One of the big companies is called Sammons Preston Rolyan and their phone number is 1-800-323-5547 and we will make sure that we put this all on the website and if you look onto the web site you will see this also. If you call them up they actually have ADL products. The nice thing is that these are coming down in price. For example I don’t know if any of you have used paraffin for heat treatments. Well those paraffin units are now 50 dollars. You can get them on sale at Macys for 38. These are really important items that you shouldn’t be without.

Q. I ordered something to help me cut my nails and what they sent me was sort of a cutting board and I couldn’t use it, it was really hard to do. You put your nail in , but I couldn’t do it for my toenails. I couldn’t believe it and I was so disappointed and I never used it after that.

A. This is a good example how an assistive device can be useful and not useful. She was having trouble cutting her nails which is a hard thing because you are using a little nail clipper. This is a great thing because she doesn’t need to stabilize it with her small joints like her hands and like she said it is probably easy to do for your finger nails, but what do you do for your toes. I don’t know who can do that. You can fasten it to the floor. But this is a product that maybe 10 of us can use but the rest of us cannot use. You may want to look into something, they have the longer nail clippers at surgical supply stores.

Q. I have a question, I bought the kind of mop that I have with a sponge and a lever, but I cant do that at all. Any suggestions.

A. If you do use a conventional sort of scrubber mop, how do you account for taking those suds off the floor, those sponge things that you use a lever to crank the soap out, they are too hard. Does anyone have any good suggestions for that?

Q. What I use is from the hardware store, it is a pail with a roller on it and you use your feet. The rollers are built into the pail. I use it with the old fashion mop, not the sponge mop.

A. Let me just repeat what she said so the whole group can hear. She purchased a pail that you can actually use your foot and it has rollers built into it and you can use your feet and actually the rollers will go over the end of your mop. Now where did you find a pail like that? The hardware store, great.

So another solution is a mop that you’ve seen probably advertised it looks like dangling pieces of cloth and its very fine and its nice as you are sliding the handle down the mop, you are actually squeezing. Yes it slides down and you can use the larger joint and the handle is actually big. And the handles are made out of a light weight aluminum.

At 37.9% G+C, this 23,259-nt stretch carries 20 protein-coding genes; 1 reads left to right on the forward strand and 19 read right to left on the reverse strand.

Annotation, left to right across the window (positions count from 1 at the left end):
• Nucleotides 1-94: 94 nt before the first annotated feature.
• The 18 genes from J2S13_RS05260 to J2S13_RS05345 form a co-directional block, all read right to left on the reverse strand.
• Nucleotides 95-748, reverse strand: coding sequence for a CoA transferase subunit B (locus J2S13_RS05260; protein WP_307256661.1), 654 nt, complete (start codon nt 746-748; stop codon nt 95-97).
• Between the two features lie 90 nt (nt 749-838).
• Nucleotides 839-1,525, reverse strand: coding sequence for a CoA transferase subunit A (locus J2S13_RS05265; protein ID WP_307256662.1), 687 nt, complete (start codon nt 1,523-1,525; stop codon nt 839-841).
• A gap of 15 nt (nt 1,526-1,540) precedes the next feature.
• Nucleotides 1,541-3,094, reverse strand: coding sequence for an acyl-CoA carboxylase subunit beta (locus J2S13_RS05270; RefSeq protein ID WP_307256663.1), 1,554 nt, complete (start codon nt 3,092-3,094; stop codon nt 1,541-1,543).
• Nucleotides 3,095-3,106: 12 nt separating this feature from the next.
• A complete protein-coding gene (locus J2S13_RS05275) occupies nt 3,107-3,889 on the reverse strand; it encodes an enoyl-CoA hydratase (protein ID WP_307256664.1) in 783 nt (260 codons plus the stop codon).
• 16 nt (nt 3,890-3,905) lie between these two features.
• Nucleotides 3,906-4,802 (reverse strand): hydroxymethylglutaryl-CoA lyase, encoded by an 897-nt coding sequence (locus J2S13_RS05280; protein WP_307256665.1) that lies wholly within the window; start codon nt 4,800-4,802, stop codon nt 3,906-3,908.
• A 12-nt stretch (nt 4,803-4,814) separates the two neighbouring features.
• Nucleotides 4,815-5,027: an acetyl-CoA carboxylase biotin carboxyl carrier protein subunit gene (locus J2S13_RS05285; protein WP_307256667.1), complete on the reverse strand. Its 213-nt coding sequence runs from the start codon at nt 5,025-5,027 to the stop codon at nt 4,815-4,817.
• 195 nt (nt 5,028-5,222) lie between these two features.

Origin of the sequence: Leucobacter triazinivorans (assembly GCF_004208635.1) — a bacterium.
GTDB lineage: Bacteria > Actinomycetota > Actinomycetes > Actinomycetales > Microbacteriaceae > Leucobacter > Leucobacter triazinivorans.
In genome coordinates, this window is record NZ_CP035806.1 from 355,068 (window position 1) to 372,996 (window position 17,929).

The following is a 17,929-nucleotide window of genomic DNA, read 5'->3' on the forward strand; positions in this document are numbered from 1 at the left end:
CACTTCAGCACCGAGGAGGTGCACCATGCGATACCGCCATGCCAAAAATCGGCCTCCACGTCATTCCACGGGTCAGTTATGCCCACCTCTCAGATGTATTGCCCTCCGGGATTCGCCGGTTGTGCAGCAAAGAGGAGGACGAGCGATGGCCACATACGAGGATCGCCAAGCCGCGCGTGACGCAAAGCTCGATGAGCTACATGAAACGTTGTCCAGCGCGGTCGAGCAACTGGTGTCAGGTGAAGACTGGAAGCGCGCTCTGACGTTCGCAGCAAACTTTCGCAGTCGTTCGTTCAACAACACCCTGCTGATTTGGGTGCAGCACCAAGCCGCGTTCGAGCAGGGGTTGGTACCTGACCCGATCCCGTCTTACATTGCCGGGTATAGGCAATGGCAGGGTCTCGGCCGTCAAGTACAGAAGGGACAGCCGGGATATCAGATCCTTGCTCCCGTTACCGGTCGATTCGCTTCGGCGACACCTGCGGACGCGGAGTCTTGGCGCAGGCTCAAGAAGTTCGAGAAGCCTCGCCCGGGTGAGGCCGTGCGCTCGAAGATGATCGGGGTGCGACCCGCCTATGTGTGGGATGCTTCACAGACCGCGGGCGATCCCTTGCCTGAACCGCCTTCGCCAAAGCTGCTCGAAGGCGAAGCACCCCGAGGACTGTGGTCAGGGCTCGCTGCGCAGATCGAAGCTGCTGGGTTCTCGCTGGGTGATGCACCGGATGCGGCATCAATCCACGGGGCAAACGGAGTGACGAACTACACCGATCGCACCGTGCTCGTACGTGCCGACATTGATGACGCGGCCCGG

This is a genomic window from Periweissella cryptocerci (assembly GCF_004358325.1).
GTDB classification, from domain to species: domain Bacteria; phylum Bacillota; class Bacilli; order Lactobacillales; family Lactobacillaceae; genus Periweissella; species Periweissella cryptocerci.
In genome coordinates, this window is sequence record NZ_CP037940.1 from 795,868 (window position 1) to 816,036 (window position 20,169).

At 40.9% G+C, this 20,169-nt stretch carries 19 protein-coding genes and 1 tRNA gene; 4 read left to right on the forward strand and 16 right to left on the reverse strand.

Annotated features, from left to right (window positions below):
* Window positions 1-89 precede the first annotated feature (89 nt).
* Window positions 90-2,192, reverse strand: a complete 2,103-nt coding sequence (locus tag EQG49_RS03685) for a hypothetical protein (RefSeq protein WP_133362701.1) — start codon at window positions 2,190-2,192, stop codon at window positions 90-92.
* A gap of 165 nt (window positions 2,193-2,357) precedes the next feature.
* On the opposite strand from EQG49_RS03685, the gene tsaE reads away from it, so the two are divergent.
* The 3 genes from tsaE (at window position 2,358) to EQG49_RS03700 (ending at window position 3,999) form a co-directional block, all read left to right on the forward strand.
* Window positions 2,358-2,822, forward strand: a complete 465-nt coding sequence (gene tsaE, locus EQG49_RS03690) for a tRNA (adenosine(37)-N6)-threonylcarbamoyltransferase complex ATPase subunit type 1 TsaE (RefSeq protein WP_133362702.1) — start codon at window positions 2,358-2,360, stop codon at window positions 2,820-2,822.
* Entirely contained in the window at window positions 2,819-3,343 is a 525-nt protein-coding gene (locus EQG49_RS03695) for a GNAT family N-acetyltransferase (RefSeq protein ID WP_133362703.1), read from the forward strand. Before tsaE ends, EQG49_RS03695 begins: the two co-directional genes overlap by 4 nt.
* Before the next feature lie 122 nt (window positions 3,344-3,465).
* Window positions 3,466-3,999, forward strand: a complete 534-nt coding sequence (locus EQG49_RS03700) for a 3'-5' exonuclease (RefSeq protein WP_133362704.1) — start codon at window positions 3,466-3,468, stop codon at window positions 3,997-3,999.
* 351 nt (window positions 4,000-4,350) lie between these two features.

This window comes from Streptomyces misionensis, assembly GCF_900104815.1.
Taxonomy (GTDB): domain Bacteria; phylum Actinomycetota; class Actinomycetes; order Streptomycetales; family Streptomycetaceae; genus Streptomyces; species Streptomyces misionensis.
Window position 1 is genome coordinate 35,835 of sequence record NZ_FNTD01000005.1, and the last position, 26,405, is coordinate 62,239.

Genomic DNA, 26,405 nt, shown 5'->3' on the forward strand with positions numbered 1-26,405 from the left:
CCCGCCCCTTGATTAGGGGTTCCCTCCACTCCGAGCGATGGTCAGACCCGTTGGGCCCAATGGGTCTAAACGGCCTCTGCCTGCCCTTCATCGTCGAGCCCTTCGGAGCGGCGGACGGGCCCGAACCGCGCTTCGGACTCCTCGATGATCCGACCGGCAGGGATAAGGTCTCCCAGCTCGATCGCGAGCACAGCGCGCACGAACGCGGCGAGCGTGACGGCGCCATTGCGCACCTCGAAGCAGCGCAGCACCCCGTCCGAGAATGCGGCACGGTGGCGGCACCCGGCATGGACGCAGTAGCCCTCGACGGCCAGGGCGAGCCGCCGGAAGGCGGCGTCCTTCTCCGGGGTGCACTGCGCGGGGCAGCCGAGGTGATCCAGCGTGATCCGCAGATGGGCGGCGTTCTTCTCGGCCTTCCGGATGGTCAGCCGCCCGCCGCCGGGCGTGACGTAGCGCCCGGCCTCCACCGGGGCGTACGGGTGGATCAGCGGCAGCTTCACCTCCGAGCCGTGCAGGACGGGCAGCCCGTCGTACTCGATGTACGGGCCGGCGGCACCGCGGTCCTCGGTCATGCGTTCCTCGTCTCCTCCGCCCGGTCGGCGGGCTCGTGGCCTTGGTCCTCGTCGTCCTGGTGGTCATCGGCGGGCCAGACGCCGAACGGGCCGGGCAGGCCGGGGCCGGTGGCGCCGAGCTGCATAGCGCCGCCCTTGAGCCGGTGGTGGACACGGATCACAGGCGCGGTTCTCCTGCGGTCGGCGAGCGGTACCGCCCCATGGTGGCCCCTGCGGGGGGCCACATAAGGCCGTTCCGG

Q. There is a ridiculously expensive mop for about 50 bucks. It is an Italian mop. It has a very smooth operation and you can replace the sponges and it is a natural sponge that lasts for about a year. It is very smooth and it doesn’t rust.

A. A lot of the products that are really good are expensive. If you are going to spend 50 dollars up front and if it is going to last for about 2 years it might be something you want to consider instead of going through ten mops at 5 dollars a piece.

Q. I have the reacher and the thing that I don’t like about this is that it has a black thing that you have to pull all the way back with one hand and grab whatever you are grabbing onto, and then you have to push the lock forward so that it will keep a grip on whatever you are grabbing and its hard to do. If you are grabbing something up high from a cabinet, its hard to grab it, push the thing and then bring it down.

A. Does everyone see what is happening here? The principle of it is that you are using your bigger joints. So the problem is that you are using all of your bigger joints which is great but now you have to use the smaller joint to lock this in place and it takes two hands and it is a little too complicated. Some people may be able to do it with one hand. I am able to do it with one hand. Maybe some of the people with larger hands, maybe some of the gentleman here, they can reach their hand all the way around it but for the people with smaller hands it is more difficult to do. So this is a great product but it may not be as useful for everyone. There are different types of reaches you can buy too.

Q. What I did was just rearrange everything. I cant reach up. Everything I know that I am going to be reaching for everyday, I put them in cabinets underneath or nearby.

A. Give this lady a hand, the most simple thing and logical is to look at your environment and to take the items you use regularly and put them on the bottom shelves, put them on your counter top or put them underneath you counters.

Q. I also just put things in a different container. If has a top that I cant get into I change the container.

A. Yes. If you have medications ask the pharmacist to put it in an easy top. They have them there and there is no reason why they cant do that for you. Secondly if those easy tops are still a little to tricky-- put it into a little container when you get home so that you can get in and out of the container easily. That is a great suggestion.